Caithness Long Island LLC commenced commercial operation of its 350 MW natural gas fired power generating facility (Caithness Long Island Energy Center) on August 1, 2009. It was the first major baseload power plant to be built on Long Island in over thirty years and has employed over 400 local workers. The plant uses 34% less fuel than older base load plants.
Long Island experiences strong windy conditions and storms often coming in from the Atlantic Ocean. During these conditions the Energy Center experienced both thermal performance challenges as well as mechanical issues such as fan blade cracks and U-bolt failures. The mitigation of high wind effects on ACCs is rarely addressed in the initial design stage and so any protection solutions considered would have to cope with high wind speeds and be retracted during hurricane season.
After a thorough consultation period, with the co-operation of Gary Mirsky (independent consultant), Galebreaker Industrial Services, Pat Sullivan (Siemens) and the Caithness team, motorized perimeter windscreens were installed at the Caithness site capable of being automatically retracted in the event of hurricane force winds. Structural verification services were carried out to ensure the ACC structure would cope with additional wind loads of up to 120mph. Over 880sqm of motorized screens covered all 13 bays – the west side being the largest at 82m long and 5m high.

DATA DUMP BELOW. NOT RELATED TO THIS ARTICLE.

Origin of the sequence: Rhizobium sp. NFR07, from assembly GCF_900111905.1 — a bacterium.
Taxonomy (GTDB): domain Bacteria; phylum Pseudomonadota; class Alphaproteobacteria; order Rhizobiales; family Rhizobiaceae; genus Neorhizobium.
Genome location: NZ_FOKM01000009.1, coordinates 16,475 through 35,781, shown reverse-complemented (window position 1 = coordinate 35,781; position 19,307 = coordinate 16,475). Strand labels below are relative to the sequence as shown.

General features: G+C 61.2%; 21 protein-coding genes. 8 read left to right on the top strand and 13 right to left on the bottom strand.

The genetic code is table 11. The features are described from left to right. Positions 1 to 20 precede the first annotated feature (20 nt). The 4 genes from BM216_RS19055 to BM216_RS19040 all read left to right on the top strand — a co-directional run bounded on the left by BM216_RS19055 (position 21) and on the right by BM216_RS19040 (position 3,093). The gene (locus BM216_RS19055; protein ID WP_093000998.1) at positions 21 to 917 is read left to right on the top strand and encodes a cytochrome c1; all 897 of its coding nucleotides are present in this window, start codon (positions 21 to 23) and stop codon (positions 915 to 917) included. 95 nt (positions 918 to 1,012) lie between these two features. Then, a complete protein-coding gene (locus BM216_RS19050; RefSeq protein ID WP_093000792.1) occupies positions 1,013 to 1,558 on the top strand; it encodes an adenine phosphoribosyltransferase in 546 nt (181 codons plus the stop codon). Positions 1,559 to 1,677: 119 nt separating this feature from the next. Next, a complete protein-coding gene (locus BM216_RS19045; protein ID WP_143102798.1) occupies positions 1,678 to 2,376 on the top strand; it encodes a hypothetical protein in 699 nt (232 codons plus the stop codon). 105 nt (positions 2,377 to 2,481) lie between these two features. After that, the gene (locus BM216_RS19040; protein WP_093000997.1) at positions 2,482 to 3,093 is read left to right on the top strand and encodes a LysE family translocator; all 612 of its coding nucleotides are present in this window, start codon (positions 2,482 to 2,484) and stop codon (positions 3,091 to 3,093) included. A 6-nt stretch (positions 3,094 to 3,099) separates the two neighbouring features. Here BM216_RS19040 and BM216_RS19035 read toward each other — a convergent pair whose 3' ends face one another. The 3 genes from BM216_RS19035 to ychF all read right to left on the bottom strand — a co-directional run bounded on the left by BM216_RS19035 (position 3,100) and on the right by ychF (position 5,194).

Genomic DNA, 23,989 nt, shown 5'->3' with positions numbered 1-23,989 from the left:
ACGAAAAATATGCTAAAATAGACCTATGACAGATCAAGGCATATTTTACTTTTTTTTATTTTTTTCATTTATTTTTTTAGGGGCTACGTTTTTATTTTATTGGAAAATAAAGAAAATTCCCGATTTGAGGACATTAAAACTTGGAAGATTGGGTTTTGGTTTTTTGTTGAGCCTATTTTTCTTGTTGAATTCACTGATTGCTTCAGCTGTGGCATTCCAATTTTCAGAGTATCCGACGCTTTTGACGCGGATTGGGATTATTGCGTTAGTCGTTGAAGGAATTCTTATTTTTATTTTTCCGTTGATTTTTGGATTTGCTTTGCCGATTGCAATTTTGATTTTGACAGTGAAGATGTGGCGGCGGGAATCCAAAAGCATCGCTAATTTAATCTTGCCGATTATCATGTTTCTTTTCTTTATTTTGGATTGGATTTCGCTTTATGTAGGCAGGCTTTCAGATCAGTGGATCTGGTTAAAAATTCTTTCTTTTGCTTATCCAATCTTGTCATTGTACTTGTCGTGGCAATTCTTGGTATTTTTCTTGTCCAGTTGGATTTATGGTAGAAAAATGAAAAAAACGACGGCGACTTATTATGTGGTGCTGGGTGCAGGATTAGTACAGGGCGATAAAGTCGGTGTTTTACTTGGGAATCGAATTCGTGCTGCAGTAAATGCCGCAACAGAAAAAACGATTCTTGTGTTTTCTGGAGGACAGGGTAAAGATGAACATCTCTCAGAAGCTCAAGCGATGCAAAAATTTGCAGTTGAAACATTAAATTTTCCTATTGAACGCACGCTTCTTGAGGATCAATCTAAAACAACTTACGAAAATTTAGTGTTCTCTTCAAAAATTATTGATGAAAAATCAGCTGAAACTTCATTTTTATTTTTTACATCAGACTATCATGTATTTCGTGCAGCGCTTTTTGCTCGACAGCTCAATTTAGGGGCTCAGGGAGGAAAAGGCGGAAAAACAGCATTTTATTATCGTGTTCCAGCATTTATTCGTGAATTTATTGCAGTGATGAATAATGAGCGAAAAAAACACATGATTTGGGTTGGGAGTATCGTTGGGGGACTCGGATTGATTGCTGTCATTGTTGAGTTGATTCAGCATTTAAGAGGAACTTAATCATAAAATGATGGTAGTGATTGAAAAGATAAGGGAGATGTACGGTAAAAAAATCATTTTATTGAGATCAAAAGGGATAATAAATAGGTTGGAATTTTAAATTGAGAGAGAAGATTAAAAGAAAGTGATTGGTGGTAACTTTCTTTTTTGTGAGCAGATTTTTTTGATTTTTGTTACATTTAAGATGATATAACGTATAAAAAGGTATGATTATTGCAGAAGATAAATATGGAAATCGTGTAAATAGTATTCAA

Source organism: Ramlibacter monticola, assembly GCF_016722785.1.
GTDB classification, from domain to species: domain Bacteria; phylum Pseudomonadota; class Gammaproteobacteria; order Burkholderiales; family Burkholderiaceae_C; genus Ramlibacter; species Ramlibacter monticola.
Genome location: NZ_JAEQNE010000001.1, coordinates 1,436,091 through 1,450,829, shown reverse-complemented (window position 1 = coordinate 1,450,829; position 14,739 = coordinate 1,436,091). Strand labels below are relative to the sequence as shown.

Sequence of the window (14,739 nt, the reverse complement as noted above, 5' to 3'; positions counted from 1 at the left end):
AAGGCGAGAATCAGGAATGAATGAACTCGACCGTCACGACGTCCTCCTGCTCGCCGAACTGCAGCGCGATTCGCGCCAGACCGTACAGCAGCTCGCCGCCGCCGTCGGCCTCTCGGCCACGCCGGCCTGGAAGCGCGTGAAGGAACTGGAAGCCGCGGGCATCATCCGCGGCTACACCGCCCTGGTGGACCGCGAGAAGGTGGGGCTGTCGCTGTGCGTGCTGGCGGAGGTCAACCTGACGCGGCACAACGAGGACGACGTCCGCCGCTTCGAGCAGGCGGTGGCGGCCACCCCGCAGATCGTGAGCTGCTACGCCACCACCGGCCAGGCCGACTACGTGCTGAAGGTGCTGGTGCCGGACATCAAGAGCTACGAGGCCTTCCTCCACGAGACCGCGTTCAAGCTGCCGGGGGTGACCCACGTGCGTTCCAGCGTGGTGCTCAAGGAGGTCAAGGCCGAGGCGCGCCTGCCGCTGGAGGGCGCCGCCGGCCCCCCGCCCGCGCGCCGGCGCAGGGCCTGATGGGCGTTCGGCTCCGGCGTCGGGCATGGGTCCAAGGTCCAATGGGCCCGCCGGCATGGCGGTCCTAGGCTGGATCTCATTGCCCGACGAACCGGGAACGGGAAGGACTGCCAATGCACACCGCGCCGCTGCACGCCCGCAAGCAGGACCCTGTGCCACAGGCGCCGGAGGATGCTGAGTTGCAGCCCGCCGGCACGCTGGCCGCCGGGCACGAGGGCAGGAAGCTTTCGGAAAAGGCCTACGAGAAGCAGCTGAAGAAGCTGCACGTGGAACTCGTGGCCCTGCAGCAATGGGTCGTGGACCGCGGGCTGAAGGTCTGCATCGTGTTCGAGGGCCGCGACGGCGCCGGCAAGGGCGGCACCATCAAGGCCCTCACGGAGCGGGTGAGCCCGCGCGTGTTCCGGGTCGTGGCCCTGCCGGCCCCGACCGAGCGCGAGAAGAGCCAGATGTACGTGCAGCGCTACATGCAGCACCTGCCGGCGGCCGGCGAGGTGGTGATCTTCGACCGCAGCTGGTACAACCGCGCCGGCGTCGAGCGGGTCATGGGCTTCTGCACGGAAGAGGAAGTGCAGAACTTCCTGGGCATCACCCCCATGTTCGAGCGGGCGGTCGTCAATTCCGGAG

There have been no fan blade or hardware failures since installation of the screens in 2012. The Galebreaker wind screens created more airflow into the windward side perimeter fans, ultimately improving the performance of the ACC and the power plant as well. They also reduced the variability of static pressure inside the fan module. This reduction can be significant for reducing the stress and vibrations created as the fan blades rotate inside the fan cylinder.
Reducing the stress and vibration has increased the life of the mechanical equipment and also reduced maintenance costs. John Maultbetsch, Howden Fans, the California Energy Commission and Caithness Energy Center agreed to tests and studies at the power plant for 18 months and these were presented at the ACCUG in 2015. You can view these reports in our technical case study area on the website. Click here.
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